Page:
by Rogers H. Wright, Ph.D.
The Association for the Advancement of psychology (AAP) was founded in early 1974 following a very turbulent Winter session of the American Psychological Association Council of Representatives. AAP was actually psychology’s second political action group, preceded in 1972 by the Council for the Advancement of the Psychological Professions and Sciences (CAPPS). American Psychology, which for the first 80 years of its existence had had no organized public policy arm whatsoever, now had two. These developments reflected the emergence of professional psychology as a major national force in psychology.
From its inception, American psychology was essentially an academic pursuit concerned primarily with research. When psychological service delivery existed at all, it was provided primarily through psychological “clinics” housed in university settings, typically as an adjunct of research programs.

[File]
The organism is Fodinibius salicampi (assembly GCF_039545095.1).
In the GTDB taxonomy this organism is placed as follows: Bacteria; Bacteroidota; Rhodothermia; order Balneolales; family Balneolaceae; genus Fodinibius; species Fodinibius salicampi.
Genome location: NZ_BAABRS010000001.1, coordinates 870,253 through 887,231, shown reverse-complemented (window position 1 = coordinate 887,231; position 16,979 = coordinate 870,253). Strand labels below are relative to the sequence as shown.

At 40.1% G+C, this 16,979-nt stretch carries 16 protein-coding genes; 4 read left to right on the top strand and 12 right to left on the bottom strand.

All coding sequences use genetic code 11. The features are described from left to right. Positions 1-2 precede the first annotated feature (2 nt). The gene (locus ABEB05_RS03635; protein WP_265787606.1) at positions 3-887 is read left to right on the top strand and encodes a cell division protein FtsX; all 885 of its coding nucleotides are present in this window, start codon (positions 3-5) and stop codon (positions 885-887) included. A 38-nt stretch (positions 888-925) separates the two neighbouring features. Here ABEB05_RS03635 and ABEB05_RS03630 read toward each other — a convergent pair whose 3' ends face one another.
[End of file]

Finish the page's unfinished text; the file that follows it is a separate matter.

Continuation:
The onset of World War II brought dramatic changes. The military’s needs for classification of individuals on factors such as intelligence and aptitude, and for treatment of the psychological casualties of World War II, and the public’s developing awareness and acceptance of the need for support psychological services, combined to create support for the emergence of psychological service delivery.
By the late 1950s, the increasing numbers of practitioners delivering psychological services generated widespread concern about issues such as licensing laws for psychologists, federal funding for health service delivery, and funding for training and research. The concurrent emergence of prepaid third party health insurance, which initially excluded reimbursement for psychological services, began to impose severe restrictions on the delivery of psychological services. Psychological practitioners quickly became sensitized to the importance of their participation in public policy and political activities.